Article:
The fluid nature of the race for the Democratic presidential nomination is leading to a lot of speculation. What will the party be facing when it holds its convention in Milwaukee in July? Will any candidate be able to gain enough delegates to claim the nomination outright?
According to Nate Silver’s FiveThirtyEight.com, the odds of none of the candidates having a majority of delegates is two in five, meaning it’s more likely than the odds being in favor of one candidate. (Bernie Sanders is very close at one in three.)
The uncertainty is fueled by the screwy nature of the primary system. All the prognosticating is based in the results from Iowa and New Hampshire two small, disproportionately white states. Caucus goers in Iowa seemed to prefer Sanders and Pete Buttigieg (although the results are still a mess) while New Hampshire voters added Amy Klobuchar to the mix. Despite disappointing showings, former Vice President Joe Biden is holding on to hopes of a strong showing in South Carolina next week
Sanders’ success to date is driving much of the speculation. His electability is an open question, but that can be said about any of the other candidates. Then there’s billionaire and former New York City mayor Michael Bloomberg, who is rising in the polls thanks to his massive ad spend. Bloomberg has emerged as the moderates’ savior, who see a Sanders’ nomination as the oath to certain defeat.
Democrats are wrestling with a split between progressives and (relative) moderates, and with the stakes so high this year, the result has been feeding the party’s uncertainty about its future.
With so many tangled threads, it’s no wonder that media speculation about a brokered convention is ramping up. It’s a little like a meteorologist looking out at a storm forming and seeing a potential blizzard coming. Of course, a lot of the time the storm turns out to be just flurries – but meteorologists never lost viewers by hyping a snowpocalyse. The same is true for pundits, who like to look at politics as an opportunity for breathless projections. But the fact is, the race is still early and things can — and will — change.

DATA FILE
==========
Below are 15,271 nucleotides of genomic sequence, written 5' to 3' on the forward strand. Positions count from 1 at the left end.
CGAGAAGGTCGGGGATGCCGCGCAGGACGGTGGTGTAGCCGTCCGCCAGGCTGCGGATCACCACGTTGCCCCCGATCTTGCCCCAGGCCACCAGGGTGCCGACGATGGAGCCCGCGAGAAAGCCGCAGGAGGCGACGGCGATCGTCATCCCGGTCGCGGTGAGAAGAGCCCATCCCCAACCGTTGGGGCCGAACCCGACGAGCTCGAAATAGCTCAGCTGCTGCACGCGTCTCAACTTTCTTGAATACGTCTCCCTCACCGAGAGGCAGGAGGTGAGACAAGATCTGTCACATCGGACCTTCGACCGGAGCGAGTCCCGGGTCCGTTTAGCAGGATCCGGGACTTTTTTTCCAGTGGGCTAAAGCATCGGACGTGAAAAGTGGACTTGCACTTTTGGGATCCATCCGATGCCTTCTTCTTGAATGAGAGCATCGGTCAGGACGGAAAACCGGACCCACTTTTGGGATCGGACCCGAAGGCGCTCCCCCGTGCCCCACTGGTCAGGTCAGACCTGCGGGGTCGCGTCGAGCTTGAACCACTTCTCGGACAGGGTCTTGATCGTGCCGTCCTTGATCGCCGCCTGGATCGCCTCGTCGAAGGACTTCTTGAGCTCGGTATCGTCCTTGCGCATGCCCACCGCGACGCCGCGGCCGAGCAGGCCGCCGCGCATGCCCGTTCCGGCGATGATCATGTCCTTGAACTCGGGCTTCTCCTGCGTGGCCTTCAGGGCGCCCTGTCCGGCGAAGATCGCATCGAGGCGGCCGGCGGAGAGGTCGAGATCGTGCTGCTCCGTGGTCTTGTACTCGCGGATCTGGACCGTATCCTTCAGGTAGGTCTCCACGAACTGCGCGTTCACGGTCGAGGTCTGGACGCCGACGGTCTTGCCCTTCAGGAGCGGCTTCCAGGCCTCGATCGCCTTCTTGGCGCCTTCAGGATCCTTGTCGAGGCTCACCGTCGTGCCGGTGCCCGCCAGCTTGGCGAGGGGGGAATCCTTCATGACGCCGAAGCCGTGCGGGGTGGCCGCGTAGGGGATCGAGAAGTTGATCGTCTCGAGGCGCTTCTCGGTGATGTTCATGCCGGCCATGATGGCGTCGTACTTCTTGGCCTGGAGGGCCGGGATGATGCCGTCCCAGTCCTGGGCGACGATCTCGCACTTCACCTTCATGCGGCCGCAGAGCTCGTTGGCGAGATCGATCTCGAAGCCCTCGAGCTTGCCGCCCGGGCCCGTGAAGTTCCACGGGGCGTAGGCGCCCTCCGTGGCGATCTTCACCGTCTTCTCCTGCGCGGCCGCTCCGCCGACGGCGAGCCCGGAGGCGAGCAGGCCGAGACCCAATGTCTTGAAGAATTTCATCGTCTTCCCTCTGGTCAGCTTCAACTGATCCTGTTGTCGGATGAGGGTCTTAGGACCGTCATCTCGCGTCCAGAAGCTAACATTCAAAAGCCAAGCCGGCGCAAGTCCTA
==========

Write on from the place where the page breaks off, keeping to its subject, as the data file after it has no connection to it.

Candidates will drop out and throw their support to someone else. People will claim certain candidates aren’t “electable”, but in a few months, voters will get used to a front runner and rally around him or her. If you need an example, just look to the Republicans in 2016. The panic around Donald Trump within the party was heavily reported, and Republicans claimed he wasn’t electable. Eventually, they gave way and this proved wrong, and his opponents fell by the wayside one by one.
Yet, despite endless speculation on his “electability” and comparisons to him from moderates, Sanders isn’t like Trump – for one thing, he’s sane. His policies would be far more in line with normal politics than anything Trump has done. He would govern on principle and not whim and corrupt self-interest.
Super Tuesday is in a few weeks, at which point Democrats in fourteen states will be choosing a huge chunk of delegates. That’s when we’ll really know where the race is headed – but it’s probably not going to prevent chaos in Milwaukee.